Ten Tonnes @ Rescue Rooms

Enigmatic troubadour Ethan Barnett delivers a statesmanlike performance at his sold-out Nottingham show.

Such is the nature of the fickle fiend that is the music industry nowadays that we find ourselves in dire need of musicians that naturally exude some taste for artistic integrity and flair. The market price for British born singer-songwriters who manage to portray an element of domesticity and serenity has risen exponentially in recent years as the likes of Ed Sheeran, James Bay and George Ezra have firmly cemented their status as everybody’s Nan’s favourite pop stars.

Over the past two years a new name has been slowly making its way up the ladder, gaining the support of radio behemoths and the grassroots alike. And for George Ezra fans, they didn’t have to look far from home. Ethan Barnett, otherwise known as Ten Tonnes, is the fresh-faced younger brother of the prolific hitmaker and, if his recently released self-titled debut record is anything to go by, he’ll be joining his older brother at the top of festival bills in the not-so-distant future.

Having embarked on an eight-date tour a few days ago, Barnett stopped off in Nottingham for the second leg of the tour, just six days after the release of his blissful and breezy debut record. Ahead of his sold-out show at Rescue Rooms, an air of anticipation and excitement swept around the bustling venue. But from the moment he stepped onto the stage at a prompt 9pm, all doubts were cast aside for what was an exhilarating ride of emotions.

Kicking proceedings off with 2017 hit Born to Lose, the prodigal son of wholesome entertainment orchestrated his crowd with the deft flick of his guitar-wielding hand. As Cracks Between established the core structure of what soon became a perpetual and all-encompassing mosh pit of flailing limbs and battered bodies, Barnett’s debut record was on full display that evening. He launched gleefully into the likes of raucous track Too Late, mass singalong anthem G.I.V.E, sugar-coated Wake Up and the surprisingly expletive Look What You Started, a single that almost had its audience revising their image of the golden-hearted junior of a high-profiled older brother.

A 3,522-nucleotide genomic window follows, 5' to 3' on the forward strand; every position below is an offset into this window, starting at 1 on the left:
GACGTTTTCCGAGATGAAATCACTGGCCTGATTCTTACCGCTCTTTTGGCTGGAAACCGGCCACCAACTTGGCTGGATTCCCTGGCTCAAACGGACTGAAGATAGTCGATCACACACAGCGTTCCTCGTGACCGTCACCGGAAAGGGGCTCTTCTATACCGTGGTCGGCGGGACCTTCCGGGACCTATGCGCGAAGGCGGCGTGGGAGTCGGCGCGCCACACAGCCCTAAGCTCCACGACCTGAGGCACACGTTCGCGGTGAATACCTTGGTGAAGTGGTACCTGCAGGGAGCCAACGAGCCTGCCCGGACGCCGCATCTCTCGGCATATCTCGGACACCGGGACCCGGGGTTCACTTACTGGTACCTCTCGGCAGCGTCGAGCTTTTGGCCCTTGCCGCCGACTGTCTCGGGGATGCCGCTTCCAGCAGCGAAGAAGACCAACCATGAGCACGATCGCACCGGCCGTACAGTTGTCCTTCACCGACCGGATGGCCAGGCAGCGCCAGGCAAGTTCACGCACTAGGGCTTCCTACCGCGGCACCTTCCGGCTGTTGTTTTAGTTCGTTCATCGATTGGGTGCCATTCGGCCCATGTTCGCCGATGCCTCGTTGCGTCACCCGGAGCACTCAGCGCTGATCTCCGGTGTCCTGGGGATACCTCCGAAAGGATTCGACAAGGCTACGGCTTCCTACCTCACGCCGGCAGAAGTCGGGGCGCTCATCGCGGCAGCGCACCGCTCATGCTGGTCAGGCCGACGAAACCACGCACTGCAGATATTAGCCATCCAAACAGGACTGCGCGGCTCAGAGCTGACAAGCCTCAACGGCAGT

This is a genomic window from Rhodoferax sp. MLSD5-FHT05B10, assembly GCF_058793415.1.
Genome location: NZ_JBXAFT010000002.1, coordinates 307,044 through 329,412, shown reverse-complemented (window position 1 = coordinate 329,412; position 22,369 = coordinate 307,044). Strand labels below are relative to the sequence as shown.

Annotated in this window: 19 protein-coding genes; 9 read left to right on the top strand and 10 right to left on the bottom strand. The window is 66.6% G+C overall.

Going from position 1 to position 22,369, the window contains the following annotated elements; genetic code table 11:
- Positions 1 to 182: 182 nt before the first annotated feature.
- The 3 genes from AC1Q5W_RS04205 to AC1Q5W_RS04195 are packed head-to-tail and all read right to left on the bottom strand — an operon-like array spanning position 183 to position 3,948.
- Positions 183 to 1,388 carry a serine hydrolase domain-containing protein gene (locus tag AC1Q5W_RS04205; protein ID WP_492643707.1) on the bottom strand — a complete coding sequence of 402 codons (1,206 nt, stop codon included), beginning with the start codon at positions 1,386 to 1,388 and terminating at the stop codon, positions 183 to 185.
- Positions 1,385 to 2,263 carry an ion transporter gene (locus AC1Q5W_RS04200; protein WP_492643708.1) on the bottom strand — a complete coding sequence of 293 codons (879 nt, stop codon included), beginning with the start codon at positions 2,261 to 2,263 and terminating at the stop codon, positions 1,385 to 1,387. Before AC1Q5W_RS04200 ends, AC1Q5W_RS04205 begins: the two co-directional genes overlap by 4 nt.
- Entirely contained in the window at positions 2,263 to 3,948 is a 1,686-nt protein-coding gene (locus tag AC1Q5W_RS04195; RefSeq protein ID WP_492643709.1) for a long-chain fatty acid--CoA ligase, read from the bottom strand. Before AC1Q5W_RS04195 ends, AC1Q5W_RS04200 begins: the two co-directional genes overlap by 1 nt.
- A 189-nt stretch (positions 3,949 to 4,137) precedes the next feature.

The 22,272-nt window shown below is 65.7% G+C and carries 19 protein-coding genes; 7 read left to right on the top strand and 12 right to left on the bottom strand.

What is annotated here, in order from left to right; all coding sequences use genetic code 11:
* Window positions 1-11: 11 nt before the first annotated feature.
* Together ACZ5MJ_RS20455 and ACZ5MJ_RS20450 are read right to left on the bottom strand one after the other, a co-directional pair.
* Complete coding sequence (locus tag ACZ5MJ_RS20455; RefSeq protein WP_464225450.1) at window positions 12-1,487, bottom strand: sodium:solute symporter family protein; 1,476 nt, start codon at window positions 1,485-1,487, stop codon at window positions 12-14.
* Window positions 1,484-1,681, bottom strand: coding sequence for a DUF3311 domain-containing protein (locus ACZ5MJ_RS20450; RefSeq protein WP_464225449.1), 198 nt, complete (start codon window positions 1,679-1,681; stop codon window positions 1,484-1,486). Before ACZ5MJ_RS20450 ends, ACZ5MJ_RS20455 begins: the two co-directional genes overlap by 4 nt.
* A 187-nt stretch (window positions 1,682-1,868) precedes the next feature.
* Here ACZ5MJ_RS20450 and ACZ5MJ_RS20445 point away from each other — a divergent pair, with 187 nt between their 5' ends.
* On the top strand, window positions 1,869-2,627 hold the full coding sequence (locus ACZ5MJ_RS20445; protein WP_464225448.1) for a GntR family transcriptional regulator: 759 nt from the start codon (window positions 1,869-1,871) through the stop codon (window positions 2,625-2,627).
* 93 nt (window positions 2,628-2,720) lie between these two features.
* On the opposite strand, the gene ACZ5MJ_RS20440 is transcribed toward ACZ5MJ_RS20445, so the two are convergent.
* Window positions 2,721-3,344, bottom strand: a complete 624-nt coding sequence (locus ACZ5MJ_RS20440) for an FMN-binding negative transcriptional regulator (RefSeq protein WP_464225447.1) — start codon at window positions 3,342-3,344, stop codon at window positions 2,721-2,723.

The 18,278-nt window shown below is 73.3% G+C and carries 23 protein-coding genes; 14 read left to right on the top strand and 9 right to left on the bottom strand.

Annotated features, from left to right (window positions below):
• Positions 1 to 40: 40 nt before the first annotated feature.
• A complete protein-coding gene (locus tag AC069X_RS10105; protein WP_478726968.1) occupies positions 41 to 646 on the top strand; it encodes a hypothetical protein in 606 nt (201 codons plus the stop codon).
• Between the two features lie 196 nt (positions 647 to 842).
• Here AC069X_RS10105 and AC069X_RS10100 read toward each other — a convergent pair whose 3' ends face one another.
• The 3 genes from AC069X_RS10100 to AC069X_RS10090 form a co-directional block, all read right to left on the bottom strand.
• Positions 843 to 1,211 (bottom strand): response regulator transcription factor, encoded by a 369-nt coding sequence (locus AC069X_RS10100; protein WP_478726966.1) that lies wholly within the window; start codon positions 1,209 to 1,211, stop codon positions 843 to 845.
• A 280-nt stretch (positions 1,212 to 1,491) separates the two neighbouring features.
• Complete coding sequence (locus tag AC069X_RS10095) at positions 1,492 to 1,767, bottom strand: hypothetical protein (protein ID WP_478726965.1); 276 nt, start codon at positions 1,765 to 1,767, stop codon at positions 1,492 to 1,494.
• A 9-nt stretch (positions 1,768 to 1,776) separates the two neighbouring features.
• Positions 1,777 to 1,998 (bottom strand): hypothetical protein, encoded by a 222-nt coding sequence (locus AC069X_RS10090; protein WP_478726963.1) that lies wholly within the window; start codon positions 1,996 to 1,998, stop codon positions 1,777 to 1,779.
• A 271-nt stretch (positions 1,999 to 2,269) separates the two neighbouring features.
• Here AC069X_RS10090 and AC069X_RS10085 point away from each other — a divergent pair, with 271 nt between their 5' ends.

As the young troubadour launched into the spiralling Lay It On Me, listeners were almost given a quick moment to reflect, amidst the chaos of the crowd, on the softly spoken gentleman that was transitioning into a wry smiling heartthrob before our very eyes. Whilst comparisons to older brother George start to become tedious, instantaneous moments of similarity engrave themselves into your mind, as he politely thanked the crowd for the second time in as many minutes. Whilst his set was a breathtaking bundle of energy, the wholesome persona of Barnett is intertwined into the core fabric of his music. On most tracks, he’s delightfully sweet. But on tracks like Wake Up for instance, he possesses a songwriting ability with a honeyed charm, capable of bringing even the sweetest of listeners to toothache.

Whilst the set subsided with Love Me To Death, a delicate acoustic offering ranging back to his Born To Lose EP, audience members had the opportunity to get much needed air into their lungs and enjoy a man very much in love with his craft. The respite was short-lived however as the pulsating Counting Down kicked life back into the crowd with very little resistance. As Nights In, Nights Out lent into the enigmatic Silver Heat, another early release but one of the highlights of the album, the gentle giant urged the crowd for every last drop of emotion, sweat and energy.

Ending the night with fan favourites Better Than Me and Lucy, it was hard not to be impressed with the professionalism and boundless energy of the show. As crowds slowly dispersed and the sweat dissipated from the sauna of the main room into the cold May night, Ethan Barnett etched his name into the hearts and minds of everyone that saw him. What happened during that show was something special and rarely seen in Rescue Rooms.

It was raw. It was exciting. It was a set made for sweaty rooms teaming with big crowds, and it is an underestimated talent to pull off shows of this spectacle. The sheer accessibility of his sound, with its easy-going lull, naturally makes people question how Barnett can spark a fervent live performance, yet he breathed an abundance of life into an album that was already filled to the brim with energy. It took George Ezra five years to become the beating heart of our wholesome nation. With more dynamism than his older brother, don’t be surprised to see Ten Tonnes shoot for the stars in the coming years.

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